Animals (of good quality), houses, land and precious things could all be dedicated to the Lord – and could also be ‘redeemed’ (purchased back) at the same value plus 20%.  The only things that could not be dedicated were the firstborn, since they legally belonged to the Lord already!

An even more permanent form of giving was by devoting something to the Lord – this meant handing it over for ever and for such use that it could never be used in an every-day way again.  Sometimes, during the campaign to occupy Canaan, the Lord demanded that whole cities of Canaanites be devoted to him – which essentially meant to be killed without mercy or exception.  Failure to do this – or an attempt to steal a devoted item – was punishable by death.  It was the reason that Israel met defeat in battle in those early years, and the reason that those guilty were judicially executed.  (See the first few chapters of the Book of Joshua.)

Finally, the Tithe (or ‘Tenth’): this, for Israel, was compulsory and was probably three tithes in some years.  The first was the regular annual tithe paid to the Levites (see Numbers 18:21) who in turn paid a tenth of that to the priests.  The second was another annual tithe devoted to a huge annual meal and party that included the People who gave what was offered and also the Levites (Deuteronomy 14:22-27).  The third was paid every three years and was given to the poor (Deuteronomy 14:28-29).  Giving is always of benefit to both the recipient and the giver.  Generous giving is a powerful antidote to materialism and provides opportunities for faith and a change of heart.  Perhaps we should adopt the same approach in our giving today: some to the church to enable bills to be met and the full-time workers to be paid a generous living wage; some for mission, celebration, and festivals; and certainly some to meet the needs of the poor – who will always be among us.  “Bring the full tithe into the storehouse… Test me in this and see if I will not throw open the floodgates of heaven and pour out so much blessing that there will not be room enough to store it” – the Lord says to us today.  “Where your treasure is, there is your heart also!”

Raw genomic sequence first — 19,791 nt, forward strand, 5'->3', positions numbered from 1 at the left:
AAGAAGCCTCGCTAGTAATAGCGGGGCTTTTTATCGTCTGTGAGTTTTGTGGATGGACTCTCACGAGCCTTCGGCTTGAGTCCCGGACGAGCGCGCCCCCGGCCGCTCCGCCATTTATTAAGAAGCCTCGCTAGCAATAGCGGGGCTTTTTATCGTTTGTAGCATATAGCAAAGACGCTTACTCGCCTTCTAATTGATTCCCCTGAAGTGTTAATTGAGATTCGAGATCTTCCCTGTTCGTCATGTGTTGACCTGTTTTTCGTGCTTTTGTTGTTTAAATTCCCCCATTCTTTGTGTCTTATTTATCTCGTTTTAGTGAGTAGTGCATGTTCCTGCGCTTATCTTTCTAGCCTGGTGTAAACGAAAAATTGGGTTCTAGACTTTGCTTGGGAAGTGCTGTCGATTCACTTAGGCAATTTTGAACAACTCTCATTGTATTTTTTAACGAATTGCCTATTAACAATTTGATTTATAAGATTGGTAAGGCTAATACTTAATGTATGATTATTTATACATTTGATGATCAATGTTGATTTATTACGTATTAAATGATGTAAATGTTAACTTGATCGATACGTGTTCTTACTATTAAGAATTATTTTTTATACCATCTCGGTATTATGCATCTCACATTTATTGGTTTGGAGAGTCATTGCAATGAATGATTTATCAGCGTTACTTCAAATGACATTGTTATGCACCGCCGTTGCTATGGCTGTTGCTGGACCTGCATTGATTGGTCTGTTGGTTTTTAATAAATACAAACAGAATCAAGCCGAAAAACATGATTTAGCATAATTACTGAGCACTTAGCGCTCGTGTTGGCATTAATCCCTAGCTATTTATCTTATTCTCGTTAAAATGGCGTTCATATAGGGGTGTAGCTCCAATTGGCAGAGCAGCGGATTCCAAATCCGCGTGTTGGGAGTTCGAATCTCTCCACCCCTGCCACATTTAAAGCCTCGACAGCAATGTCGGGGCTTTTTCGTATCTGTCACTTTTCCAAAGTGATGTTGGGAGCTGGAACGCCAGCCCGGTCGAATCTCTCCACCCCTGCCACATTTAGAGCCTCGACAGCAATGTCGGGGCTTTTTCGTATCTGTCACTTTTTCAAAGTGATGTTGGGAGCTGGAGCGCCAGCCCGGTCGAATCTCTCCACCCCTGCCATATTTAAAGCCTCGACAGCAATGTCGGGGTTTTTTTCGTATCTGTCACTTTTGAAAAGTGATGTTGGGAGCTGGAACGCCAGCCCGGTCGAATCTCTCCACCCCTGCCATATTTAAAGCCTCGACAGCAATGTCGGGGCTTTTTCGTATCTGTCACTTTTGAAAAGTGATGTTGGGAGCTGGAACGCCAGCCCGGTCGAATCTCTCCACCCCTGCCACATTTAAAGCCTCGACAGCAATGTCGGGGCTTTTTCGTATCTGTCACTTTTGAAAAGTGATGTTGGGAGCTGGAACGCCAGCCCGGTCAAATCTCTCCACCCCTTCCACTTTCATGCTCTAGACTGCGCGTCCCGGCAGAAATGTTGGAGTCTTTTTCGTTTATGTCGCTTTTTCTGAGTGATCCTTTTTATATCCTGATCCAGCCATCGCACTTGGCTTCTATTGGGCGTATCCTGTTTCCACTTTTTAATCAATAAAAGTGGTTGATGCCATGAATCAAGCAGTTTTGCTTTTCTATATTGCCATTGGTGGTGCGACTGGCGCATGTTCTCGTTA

Leave a Reply

Fill in your details below or click an icon to log in: Logo

You are commenting using your account. Log Out /  Change )

Twitter picture

You are commenting using your Twitter account. Log Out /  Change )

Facebook photo

You are commenting using your Facebook account. Log Out /  Change )

Connecting to %s

%d bloggers like this: